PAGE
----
There may be volunteers who can give you drinks or snacks when you need them. Some units also have complementary therapists, who provide therapies such as massage and reflexology. Having the chemotherapy drugs may take from half an hour to a few hours. But you may have to wait:
- for blood tests results
- for your chemotherapy drugs to be prepared and checked
- to see your cancer doctor.
You can take things with you to help pass the time like a book, music or playing cards. After you have had your chemotherapy, the nurses may give you drugs to take at home or a prescription for the hospital pharmacy. This may include anti-sickness drugs, steroids or any chemotherapy tablets you need to take. Your nurse or pharmacist will explain these to you.
Chemotherapy drugs given into a vein (intravenously) can be delivered in different ways. Your chemotherapy nurse will wear gloves and a plastic apron while giving you chemotherapy. This is just a precaution to protect them from spills.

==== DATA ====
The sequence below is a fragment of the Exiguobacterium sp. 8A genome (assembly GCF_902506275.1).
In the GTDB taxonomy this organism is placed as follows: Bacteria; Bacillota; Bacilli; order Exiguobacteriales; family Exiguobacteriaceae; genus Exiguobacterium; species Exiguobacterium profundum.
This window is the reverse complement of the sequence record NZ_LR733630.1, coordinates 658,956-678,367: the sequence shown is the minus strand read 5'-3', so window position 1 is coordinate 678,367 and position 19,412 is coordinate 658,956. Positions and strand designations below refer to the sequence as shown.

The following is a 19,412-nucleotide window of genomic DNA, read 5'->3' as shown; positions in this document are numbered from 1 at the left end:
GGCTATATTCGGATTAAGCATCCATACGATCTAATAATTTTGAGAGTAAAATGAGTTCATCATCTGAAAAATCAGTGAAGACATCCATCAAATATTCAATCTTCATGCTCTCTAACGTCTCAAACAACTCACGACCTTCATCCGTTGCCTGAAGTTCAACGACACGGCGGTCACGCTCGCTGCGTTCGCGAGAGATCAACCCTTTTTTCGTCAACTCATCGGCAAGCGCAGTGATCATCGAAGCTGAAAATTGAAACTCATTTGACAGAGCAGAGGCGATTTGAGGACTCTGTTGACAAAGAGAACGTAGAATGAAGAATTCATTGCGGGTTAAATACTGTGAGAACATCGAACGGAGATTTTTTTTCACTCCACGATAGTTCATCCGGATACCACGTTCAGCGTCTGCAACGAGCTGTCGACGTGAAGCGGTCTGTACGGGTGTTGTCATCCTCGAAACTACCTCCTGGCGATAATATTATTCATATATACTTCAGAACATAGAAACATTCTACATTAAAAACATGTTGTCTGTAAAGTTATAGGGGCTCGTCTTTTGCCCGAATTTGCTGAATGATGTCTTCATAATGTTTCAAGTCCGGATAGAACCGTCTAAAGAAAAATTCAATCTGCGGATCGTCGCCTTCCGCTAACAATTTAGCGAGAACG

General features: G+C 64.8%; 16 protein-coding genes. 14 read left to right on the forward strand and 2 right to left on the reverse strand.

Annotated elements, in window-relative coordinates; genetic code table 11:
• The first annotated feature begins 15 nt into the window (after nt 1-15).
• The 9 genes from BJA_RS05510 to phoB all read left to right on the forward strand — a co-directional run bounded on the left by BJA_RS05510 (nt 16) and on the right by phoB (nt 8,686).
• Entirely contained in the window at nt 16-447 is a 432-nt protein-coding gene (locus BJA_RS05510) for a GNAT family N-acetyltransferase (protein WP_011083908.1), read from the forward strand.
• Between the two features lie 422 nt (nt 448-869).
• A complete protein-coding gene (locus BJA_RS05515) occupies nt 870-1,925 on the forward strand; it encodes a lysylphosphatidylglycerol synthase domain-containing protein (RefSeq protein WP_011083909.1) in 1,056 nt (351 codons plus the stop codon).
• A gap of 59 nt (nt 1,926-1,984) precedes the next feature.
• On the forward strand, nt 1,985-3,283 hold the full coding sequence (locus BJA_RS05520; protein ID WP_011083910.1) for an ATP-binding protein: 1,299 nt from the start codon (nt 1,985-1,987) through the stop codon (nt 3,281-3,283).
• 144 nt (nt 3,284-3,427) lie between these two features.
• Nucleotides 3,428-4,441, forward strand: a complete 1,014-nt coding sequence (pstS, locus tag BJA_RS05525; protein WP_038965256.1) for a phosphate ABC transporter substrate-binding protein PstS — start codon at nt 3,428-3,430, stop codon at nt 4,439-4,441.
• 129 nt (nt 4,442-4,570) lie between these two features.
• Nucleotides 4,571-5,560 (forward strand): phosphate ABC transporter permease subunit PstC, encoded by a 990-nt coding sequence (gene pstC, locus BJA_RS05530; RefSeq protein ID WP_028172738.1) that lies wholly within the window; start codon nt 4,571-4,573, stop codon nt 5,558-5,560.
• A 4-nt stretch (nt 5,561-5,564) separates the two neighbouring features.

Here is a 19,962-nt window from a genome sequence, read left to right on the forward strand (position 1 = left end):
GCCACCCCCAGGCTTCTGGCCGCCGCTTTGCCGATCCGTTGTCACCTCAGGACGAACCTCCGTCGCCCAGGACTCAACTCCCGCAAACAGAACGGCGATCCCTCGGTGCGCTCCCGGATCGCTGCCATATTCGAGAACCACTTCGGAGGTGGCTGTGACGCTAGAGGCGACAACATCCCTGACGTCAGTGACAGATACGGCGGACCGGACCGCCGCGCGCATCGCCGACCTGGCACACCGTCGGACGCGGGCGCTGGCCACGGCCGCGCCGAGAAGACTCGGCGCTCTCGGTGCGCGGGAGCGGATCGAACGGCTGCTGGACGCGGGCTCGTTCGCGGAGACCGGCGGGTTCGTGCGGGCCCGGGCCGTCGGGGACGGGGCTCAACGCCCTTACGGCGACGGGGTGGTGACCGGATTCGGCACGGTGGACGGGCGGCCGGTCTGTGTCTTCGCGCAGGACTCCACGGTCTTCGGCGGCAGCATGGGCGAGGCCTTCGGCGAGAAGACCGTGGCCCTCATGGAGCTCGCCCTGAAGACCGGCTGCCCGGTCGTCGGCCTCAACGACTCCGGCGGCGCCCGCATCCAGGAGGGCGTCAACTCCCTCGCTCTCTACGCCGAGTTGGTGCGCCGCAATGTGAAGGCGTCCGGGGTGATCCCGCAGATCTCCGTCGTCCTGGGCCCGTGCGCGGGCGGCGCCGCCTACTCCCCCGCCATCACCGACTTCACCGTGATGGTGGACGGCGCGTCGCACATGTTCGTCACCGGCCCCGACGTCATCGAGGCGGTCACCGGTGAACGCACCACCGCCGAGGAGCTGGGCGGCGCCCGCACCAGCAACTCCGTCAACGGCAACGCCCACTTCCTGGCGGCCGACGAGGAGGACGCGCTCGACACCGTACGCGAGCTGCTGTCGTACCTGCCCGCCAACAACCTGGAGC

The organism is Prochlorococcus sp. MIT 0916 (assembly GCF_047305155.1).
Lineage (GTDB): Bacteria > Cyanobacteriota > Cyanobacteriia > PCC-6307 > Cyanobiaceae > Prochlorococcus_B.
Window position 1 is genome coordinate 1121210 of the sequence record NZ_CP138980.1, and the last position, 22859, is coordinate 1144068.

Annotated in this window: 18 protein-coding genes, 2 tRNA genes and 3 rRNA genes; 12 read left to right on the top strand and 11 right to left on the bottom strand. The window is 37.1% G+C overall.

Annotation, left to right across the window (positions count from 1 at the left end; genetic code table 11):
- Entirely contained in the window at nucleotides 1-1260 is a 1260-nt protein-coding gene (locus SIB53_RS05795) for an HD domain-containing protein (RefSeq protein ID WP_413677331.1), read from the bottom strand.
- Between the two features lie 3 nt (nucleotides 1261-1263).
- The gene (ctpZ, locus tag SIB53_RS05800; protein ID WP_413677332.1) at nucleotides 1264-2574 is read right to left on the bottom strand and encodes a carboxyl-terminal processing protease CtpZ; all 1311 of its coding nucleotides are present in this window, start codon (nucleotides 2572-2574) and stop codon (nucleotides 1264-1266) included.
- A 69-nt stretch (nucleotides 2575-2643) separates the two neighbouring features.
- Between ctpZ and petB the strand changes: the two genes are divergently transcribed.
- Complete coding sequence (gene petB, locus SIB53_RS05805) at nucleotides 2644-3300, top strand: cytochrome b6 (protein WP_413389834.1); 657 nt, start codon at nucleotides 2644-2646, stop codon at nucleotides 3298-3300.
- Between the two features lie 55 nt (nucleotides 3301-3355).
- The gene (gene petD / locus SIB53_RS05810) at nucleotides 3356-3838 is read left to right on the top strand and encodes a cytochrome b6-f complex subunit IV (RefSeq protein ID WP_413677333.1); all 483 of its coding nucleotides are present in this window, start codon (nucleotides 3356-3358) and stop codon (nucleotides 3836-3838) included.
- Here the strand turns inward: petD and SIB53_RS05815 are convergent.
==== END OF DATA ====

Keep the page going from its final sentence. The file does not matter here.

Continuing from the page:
Chemotherapy given into a vein (intravenous) goes directly into your blood and is carried to all areas of your body. It can be given through:
- a cannula – a short, thin tube put into a vein in your arm or the back of your hand
- a central line – a long, thin tube inserted into a vein in your chest
- a PICC (peripherally inserted central venous catheter) put into a vein in the arm and threaded through to a vein in the chest
- an implantable port (portacath) put into a vein, with an opening (port) under the skin on your chest or arm.
When your cannula, line or port is in place, the chemotherapy drugs can be given into it by injection, as a drip or through a pump.